It is only a novella (with no division into chapters) but the interest is held right to the end, so that it makes a fast moving, interesting and amusing read. And you don't have to take it at all seriously (there's even a thug who calls himself the Pope of Los Angeles - he didn't just call himself the Pope, because that, he said, would be over-ambitious). I look forward to reading the remaining books in the series.
Force of Habit 2: And Then There Were Nuns (2013)
And Then There Were Nuns describes how Sister Justicia Marie, rogue nun, is still "determined to love her enemies by kicking their butts." She "felt she was being called by God to stop violent people, using violence herself if necessary. She thought she could justify that theologically, but old Father Dom, her confessor, was not so down with the idea. In fact, he thought she might be going nuts." So it is no wonder that she manages to upset not only Father Dom but Sister Sarah, her superior at St. Cecelia's school, and the criminal boss who called himself the Pope of Los Angeles, not to mention the thugs and criminals that she enjoyed beating up.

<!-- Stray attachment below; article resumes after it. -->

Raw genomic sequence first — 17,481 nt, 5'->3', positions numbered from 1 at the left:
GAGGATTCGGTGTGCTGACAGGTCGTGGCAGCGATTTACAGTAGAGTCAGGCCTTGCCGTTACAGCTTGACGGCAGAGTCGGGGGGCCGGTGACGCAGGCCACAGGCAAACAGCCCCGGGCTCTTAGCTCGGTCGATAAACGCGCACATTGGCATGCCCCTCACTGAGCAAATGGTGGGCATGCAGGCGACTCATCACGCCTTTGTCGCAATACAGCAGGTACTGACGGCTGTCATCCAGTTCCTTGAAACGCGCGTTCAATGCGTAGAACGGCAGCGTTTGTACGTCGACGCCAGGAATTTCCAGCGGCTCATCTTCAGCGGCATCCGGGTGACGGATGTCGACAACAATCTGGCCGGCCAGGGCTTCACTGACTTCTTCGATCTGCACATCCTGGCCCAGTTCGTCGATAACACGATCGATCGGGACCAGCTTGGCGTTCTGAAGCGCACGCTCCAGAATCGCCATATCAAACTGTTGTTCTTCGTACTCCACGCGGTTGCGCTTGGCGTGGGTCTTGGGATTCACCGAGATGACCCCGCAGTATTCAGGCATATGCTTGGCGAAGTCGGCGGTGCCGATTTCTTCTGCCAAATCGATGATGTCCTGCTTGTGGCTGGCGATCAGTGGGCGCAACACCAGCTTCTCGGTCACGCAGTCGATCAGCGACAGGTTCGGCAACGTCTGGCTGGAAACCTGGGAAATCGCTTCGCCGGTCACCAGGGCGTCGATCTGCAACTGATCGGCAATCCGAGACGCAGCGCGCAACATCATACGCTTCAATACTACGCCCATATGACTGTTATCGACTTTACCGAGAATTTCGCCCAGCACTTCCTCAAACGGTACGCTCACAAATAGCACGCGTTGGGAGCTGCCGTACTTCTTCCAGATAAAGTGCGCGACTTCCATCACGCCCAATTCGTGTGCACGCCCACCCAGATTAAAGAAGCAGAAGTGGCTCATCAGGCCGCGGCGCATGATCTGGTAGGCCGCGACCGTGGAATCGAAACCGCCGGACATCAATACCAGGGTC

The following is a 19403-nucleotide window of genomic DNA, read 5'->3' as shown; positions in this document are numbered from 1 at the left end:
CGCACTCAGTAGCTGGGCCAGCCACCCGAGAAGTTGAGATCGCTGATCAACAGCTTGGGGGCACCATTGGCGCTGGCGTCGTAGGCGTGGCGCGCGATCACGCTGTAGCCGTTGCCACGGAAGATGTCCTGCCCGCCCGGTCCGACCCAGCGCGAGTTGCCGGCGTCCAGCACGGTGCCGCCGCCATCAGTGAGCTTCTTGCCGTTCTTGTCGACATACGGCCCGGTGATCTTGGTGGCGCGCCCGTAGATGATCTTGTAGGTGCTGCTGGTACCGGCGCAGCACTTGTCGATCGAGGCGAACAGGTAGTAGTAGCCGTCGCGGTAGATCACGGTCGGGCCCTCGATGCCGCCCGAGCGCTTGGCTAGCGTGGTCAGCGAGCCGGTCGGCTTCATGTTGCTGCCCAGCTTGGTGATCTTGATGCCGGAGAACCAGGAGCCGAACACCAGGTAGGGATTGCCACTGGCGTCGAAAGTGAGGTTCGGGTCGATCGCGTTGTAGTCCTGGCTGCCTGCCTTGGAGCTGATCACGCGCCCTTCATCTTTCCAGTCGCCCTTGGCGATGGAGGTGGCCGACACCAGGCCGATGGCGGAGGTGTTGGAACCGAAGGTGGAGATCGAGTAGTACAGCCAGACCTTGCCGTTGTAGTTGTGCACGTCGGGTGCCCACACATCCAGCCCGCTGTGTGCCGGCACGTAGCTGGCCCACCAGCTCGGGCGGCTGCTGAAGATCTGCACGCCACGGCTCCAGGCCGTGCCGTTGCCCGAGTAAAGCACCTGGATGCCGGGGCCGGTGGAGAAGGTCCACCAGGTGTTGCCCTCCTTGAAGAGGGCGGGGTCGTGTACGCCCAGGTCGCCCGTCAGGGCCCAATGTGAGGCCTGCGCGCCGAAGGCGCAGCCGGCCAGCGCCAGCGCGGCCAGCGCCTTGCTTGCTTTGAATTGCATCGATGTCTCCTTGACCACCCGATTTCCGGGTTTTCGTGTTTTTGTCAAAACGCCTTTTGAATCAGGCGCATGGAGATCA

Once on the trail, she never dreams of giving up. In the story, having been knocked unconscious by a blow to the back of the head, she is determined to identify her attacker. And so she does - even though it ends unfortunately, with her having to kill him. She does not really have a prayer life or anything like that, but when criminals tell her that they do not believe in God, she knows to reply, "He believes in you."
It all ends up with her having to leave the monastery (Father Dom's final words of advice to her were, "Try not to kill anyone else") and setting up a new order of her own, to be called Sisters of Perpetual Justice. Of course, in real life, things can be just a little more complicated than that!